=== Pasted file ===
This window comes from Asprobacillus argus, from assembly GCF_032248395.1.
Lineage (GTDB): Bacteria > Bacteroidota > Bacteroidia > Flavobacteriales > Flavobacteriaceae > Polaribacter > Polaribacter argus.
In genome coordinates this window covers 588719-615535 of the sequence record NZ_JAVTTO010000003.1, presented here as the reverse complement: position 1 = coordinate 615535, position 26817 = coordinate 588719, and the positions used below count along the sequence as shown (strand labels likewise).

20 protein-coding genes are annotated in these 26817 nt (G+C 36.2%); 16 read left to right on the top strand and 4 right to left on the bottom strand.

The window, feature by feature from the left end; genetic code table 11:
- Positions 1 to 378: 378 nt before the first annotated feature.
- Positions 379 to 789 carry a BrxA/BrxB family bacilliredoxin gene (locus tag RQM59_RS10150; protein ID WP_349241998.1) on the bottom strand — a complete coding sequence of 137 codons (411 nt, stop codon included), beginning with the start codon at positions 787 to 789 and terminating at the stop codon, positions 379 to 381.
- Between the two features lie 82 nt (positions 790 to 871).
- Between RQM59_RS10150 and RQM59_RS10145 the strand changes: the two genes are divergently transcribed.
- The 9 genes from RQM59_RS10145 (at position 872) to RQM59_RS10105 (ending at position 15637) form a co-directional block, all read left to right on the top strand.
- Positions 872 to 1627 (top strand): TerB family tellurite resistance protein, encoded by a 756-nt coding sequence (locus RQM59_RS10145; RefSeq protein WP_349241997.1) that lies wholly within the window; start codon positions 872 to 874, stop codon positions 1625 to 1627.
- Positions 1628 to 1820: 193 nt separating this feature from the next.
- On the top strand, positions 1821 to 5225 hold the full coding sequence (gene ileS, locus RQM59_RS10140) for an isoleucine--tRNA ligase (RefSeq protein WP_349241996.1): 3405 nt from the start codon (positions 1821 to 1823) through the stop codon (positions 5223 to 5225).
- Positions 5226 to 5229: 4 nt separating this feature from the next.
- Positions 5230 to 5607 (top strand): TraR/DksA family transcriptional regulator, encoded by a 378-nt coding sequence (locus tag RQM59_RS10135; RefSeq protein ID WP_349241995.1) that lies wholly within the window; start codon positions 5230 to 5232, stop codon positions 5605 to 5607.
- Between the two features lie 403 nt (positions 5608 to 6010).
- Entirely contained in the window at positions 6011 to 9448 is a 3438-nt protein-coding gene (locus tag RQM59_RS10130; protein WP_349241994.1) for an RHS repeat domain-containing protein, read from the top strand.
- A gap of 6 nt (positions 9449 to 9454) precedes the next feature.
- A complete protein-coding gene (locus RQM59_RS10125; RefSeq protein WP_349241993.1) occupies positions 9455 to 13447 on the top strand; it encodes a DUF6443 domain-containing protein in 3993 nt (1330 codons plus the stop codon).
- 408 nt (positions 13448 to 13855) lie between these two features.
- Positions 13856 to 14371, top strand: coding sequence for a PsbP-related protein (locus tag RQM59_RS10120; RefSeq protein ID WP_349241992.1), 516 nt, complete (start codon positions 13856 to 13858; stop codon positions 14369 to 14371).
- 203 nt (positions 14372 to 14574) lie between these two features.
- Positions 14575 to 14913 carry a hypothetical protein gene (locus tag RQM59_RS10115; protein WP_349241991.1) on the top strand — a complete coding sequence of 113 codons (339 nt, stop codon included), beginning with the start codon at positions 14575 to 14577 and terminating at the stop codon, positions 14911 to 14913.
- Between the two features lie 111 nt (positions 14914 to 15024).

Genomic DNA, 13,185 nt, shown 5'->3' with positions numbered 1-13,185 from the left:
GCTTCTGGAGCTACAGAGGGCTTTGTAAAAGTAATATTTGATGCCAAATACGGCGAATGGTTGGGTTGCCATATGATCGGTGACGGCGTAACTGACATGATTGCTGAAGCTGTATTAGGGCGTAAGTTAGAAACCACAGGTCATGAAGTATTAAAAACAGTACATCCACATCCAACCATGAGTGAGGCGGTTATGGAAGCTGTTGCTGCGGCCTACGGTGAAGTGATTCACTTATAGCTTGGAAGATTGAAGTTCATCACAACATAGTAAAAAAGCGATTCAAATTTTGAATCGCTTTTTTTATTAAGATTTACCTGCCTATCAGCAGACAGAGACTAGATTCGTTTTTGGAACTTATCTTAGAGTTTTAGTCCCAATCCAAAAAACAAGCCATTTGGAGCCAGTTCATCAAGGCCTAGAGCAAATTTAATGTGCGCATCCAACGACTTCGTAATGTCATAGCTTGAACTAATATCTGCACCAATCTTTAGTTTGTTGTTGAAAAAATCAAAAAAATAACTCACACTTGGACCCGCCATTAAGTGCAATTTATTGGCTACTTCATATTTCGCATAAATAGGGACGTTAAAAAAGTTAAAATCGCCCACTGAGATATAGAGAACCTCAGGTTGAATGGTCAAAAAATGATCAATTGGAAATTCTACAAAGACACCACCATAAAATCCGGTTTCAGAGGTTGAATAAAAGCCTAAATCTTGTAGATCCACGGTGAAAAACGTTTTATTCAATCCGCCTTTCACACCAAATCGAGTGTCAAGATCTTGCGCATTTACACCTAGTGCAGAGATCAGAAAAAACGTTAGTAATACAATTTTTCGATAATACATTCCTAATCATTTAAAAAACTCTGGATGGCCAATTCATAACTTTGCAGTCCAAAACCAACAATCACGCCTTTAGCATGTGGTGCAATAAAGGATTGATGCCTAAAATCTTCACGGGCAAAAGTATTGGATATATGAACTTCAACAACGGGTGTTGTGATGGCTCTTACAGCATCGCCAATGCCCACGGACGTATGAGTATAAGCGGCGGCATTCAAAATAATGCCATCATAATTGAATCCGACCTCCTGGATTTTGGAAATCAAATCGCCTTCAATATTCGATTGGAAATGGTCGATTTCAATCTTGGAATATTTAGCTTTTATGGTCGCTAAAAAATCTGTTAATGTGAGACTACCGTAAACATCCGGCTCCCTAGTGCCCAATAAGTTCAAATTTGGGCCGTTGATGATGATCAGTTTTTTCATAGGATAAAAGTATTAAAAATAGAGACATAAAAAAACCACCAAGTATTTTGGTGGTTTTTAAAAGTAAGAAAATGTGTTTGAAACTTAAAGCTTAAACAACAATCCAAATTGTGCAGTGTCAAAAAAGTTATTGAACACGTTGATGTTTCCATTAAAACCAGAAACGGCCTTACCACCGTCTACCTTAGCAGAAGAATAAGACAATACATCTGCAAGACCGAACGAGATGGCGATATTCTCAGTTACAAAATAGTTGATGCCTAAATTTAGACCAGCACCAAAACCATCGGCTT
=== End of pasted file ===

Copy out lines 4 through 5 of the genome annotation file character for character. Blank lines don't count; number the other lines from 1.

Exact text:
20 protein-coding genes are annotated in these 26817 nt (G+C 36.2%); 16 read left to right on the top strand and 4 right to left on the bottom strand.

The window, feature by feature from the left end; genetic code table 11: